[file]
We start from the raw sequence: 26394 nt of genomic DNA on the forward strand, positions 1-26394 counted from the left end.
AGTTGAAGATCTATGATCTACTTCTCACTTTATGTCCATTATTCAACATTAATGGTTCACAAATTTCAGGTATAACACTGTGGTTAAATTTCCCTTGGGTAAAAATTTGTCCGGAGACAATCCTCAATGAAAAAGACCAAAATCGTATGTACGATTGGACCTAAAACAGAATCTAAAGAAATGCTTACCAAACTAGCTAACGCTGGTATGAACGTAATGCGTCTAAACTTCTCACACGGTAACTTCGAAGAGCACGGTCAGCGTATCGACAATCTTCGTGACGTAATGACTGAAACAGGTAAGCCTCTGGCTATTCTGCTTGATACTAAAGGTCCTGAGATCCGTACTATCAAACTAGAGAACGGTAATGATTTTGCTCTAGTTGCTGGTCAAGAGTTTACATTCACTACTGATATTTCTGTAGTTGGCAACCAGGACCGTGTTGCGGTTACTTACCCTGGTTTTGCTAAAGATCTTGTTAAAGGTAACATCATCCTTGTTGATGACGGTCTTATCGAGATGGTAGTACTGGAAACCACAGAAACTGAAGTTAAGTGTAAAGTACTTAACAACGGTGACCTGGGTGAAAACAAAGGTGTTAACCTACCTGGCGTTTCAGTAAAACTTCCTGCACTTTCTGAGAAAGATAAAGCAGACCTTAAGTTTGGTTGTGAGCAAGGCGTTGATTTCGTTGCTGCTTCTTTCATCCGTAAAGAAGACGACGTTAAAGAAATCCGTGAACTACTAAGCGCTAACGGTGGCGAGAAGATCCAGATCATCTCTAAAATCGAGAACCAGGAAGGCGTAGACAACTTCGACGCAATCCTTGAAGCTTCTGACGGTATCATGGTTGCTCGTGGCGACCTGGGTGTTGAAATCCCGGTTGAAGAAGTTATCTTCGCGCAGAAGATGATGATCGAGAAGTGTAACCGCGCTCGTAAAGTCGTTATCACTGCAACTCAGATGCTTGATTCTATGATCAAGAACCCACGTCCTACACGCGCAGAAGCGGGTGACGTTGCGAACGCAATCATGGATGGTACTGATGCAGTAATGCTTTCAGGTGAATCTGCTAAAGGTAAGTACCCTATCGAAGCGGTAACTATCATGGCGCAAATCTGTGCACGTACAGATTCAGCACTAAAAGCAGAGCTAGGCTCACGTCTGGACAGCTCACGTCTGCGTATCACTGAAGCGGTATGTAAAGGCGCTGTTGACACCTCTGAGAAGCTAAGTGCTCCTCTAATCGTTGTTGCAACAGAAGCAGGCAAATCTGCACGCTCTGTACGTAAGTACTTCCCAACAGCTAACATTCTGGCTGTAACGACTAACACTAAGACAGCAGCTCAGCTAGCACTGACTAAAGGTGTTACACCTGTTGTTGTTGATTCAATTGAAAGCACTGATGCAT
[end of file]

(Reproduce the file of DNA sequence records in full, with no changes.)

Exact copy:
We start from the raw sequence: 26394 nt of genomic DNA on the forward strand, positions 1-26394 counted from the left end.
AGTTGAAGATCTATGATCTACTTCTCACTTTATGTCCATTATTCAACATTAATGGTTCACAAATTTCAGGTATAACACTGTGGTTAAATTTCCCTTGGGTAAAAATTTGTCCGGAGACAATCCTCAATGAAAAAGACCAAAATCGTATGTACGATTGGACCTAAAACAGAATCTAAAGAAATGCTTACCAAACTAGCTAACGCTGGTATGAACGTAATGCGTCTAAACTTCTCACACGGTAACTTCGAAGAGCACGGTCAGCGTATCGACAATCTTCGTGACGTAATGACTGAAACAGGTAAGCCTCTGGCTATTCTGCTTGATACTAAAGGTCCTGAGATCCGTACTATCAAACTAGAGAACGGTAATGATTTTGCTCTAGTTGCTGGTCAAGAGTTTACATTCACTACTGATATTTCTGTAGTTGGCAACCAGGACCGTGTTGCGGTTACTTACCCTGGTTTTGCTAAAGATCTTGTTAAAGGTAACATCATCCTTGTTGATGACGGTCTTATCGAGATGGTAGTACTGGAAACCACAGAAACTGAAGTTAAGTGTAAAGTACTTAACAACGGTGACCTGGGTGAAAACAAAGGTGTTAACCTACCTGGCGTTTCAGTAAAACTTCCTGCACTTTCTGAGAAAGATAAAGCAGACCTTAAGTTTGGTTGTGAGCAAGGCGTTGATTTCGTTGCTGCTTCTTTCATCCGTAAAGAAGACGACGTTAAAGAAATCCGTGAACTACTAAGCGCTAACGGTGGCGAGAAGATCCAGATCATCTCTAAAATCGAGAACCAGGAAGGCGTAGACAACTTCGACGCAATCCTTGAAGCTTCTGACGGTATCATGGTTGCTCGTGGCGACCTGGGTGTTGAAATCCCGGTTGAAGAAGTTATCTTCGCGCAGAAGATGATGATCGAGAAGTGTAACCGCGCTCGTAAAGTCGTTATCACTGCAACTCAGATGCTTGATTCTATGATCAAGAACCCACGTCCTACACGCGCAGAAGCGGGTGACGTTGCGAACGCAATCATGGATGGTACTGATGCAGTAATGCTTTCAGGTGAATCTGCTAAAGGTAAGTACCCTATCGAAGCGGTAACTATCATGGCGCAAATCTGTGCACGTACAGATTCAGCACTAAAAGCAGAGCTAGGCTCACGTCTGGACAGCTCACGTCTGCGTATCACTGAAGCGGTATGTAAAGGCGCTGTTGACACCTCTGAGAAGCTAAGTGCTCCTCTAATCGTTGTTGCAACAGAAGCAGGCAAATCTGCACGCTCTGTACGTAAGTACTTCCCAACAGCTAACATTCTGGCTGTAACGACTAACACTAAGACAGCAGCTCAGCTAGCACTGACTAAAGGTGTTACACCTGTTGTTGTTGATTCAATTGAAAGCACTGATGCAT